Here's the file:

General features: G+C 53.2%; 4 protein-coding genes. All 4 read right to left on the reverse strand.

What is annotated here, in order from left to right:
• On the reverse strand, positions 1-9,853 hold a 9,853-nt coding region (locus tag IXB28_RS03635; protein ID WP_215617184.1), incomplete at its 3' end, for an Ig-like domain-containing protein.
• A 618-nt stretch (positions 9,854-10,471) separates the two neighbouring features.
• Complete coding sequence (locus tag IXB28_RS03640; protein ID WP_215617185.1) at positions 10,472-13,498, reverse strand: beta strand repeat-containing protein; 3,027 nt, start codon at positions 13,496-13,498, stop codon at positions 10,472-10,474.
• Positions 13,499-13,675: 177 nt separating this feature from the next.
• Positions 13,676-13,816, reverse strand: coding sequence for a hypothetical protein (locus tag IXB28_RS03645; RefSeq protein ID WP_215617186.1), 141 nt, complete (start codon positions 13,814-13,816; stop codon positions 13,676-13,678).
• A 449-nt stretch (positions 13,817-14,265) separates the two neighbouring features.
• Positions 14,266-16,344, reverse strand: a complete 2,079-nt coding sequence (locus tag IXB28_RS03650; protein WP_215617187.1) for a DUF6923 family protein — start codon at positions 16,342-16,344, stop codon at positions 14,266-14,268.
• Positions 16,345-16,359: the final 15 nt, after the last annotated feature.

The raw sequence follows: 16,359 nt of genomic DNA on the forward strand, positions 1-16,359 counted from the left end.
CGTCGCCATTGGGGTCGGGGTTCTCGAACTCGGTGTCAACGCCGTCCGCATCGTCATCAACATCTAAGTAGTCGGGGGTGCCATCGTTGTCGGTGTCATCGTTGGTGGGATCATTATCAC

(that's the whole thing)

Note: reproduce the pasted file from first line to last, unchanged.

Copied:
General features: G+C 53.2%; 4 protein-coding genes. All 4 read right to left on the reverse strand.

What is annotated here, in order from left to right:
• On the reverse strand, positions 1-9,853 hold a 9,853-nt coding region (locus tag IXB28_RS03635; protein ID WP_215617184.1), incomplete at its 3' end, for an Ig-like domain-containing protein.
• A 618-nt stretch (positions 9,854-10,471) separates the two neighbouring features.
• Complete coding sequence (locus tag IXB28_RS03640; protein ID WP_215617185.1) at positions 10,472-13,498, reverse strand: beta strand repeat-containing protein; 3,027 nt, start codon at positions 13,496-13,498, stop codon at positions 10,472-10,474.
• Positions 13,499-13,675: 177 nt separating this feature from the next.
• Positions 13,676-13,816, reverse strand: coding sequence for a hypothetical protein (locus tag IXB28_RS03645; RefSeq protein ID WP_215617186.1), 141 nt, complete (start codon positions 13,814-13,816; stop codon positions 13,676-13,678).
• A 449-nt stretch (positions 13,817-14,265) separates the two neighbouring features.
• Positions 14,266-16,344, reverse strand: a complete 2,079-nt coding sequence (locus tag IXB28_RS03650; protein WP_215617187.1) for a DUF6923 family protein — start codon at positions 16,342-16,344, stop codon at positions 14,266-14,268.
• Positions 16,345-16,359: the final 15 nt, after the last annotated feature.

The raw sequence follows: 16,359 nt of genomic DNA on the forward strand, positions 1-16,359 counted from the left end.
CGTCGCCATTGGGGTCGGGGTTCTCGAACTCGGTGTCAACGCCGTCCGCATCGTCATCAACATCTAAGTAGTCGGGGGTGCCATCGTTGTCGGTGTCATCGTTGGTGGGATCATTATCAC